Dark City (1998)

by Afra Nariman

Dark City (1998)

Director: Alex Proyas

Stars: Rufus Sewell, William Hurt, Kiefer Sutherland, Kennifer Connelly, Richard O’Brien, Ian Richardson, Bruce Spence


Conceptually so rich and endlessly fascinating in its exploration of human themes, all executed through a captivating display of expert world-building, Dark City is constructed as a Kafka-esque sci-fi/noir story that attempts to define our humanity, and reveals the inner-linings of our hearts and minds. In its conclusion — outside of the film’s final statement that the meaning of human life is the beach (which I am not here to argue) — the film also asserts that what makes us human is not our minds, but our hearts.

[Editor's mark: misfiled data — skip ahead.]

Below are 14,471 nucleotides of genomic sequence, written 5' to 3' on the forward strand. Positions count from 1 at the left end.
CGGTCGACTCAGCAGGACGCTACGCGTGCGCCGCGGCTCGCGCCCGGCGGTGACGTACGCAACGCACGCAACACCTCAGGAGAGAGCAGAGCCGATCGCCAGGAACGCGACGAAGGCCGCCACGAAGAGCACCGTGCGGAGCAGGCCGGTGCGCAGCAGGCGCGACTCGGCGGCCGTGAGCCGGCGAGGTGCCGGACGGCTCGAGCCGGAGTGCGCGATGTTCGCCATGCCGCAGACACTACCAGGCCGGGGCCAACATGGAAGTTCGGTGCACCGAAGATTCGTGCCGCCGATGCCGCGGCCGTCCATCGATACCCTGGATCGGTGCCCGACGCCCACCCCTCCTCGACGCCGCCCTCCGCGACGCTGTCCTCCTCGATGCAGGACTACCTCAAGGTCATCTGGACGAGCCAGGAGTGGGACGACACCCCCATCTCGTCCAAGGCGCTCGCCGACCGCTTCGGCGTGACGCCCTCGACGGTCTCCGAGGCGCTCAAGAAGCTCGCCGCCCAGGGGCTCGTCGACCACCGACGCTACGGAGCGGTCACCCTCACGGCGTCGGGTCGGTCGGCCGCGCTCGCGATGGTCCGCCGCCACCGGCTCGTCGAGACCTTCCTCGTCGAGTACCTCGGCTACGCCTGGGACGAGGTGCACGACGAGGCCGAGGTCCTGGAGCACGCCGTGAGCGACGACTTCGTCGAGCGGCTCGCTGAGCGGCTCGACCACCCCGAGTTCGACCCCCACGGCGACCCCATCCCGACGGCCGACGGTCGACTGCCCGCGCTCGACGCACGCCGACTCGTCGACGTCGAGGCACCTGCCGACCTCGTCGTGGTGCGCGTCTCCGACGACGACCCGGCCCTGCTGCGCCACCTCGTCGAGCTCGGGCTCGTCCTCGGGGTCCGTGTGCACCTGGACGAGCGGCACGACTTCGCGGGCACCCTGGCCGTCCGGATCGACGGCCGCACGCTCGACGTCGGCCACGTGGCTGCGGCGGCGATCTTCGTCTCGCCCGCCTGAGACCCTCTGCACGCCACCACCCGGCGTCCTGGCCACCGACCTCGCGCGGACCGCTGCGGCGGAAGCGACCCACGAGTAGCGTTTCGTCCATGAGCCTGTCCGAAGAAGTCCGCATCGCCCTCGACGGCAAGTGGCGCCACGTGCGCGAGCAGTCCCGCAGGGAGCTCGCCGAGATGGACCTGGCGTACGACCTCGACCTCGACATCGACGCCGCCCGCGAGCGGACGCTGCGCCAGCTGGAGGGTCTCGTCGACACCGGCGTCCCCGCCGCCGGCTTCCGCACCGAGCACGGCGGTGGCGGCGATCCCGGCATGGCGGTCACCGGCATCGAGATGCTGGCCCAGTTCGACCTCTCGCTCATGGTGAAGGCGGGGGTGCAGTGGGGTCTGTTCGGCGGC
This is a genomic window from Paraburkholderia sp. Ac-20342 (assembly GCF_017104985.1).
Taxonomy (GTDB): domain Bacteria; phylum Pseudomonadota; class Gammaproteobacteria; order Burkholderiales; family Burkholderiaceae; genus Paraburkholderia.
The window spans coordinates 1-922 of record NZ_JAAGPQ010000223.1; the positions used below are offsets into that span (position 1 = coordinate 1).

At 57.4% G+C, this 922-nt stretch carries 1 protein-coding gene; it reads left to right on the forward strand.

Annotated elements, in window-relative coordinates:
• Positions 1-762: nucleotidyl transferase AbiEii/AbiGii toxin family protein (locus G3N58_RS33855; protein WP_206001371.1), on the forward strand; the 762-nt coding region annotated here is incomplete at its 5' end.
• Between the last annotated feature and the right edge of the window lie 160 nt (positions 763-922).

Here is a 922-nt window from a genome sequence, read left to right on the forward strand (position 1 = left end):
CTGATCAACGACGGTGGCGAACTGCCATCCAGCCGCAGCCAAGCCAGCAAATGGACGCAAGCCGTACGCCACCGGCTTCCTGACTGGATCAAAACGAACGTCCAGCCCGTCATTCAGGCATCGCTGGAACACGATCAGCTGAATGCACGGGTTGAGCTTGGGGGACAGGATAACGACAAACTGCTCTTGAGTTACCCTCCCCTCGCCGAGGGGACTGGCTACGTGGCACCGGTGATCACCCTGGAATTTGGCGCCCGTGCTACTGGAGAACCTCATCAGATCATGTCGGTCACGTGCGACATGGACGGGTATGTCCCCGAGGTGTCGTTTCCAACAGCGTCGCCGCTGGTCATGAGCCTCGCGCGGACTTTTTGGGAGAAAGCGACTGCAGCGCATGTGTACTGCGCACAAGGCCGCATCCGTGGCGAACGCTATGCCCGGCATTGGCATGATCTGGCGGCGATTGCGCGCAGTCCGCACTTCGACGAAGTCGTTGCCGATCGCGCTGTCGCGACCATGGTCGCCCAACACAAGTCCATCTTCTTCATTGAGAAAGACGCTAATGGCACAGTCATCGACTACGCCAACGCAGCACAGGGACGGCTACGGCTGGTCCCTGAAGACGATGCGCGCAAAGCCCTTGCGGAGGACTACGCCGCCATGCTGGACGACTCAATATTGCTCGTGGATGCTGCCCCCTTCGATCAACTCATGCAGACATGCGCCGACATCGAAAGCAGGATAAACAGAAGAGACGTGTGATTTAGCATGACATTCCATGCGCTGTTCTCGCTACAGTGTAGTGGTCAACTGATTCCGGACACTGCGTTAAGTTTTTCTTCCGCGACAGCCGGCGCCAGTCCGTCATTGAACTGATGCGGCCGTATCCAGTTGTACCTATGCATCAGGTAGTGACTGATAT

Dark City poses the question: 

“Are we more than the mere sum of our memories?”

In other words; are we defined by our past, by our mistakes, our previous decisions, etc.? The film rejects this position and illustrates that what makes us human is instead how we choose to react to our present circumstances, how we choose to be in this moment — not how we have been. In this sense, Dark City theoretically rejects the notion of determinism — whether it be intrinsic or from an unknown source outside of ourselves — and by doing this, essentially preserves the sentiment of free will. 


Rating: 5 out of 5.

View this Review on Letterboxd: https://boxd.it/3BQ7gB

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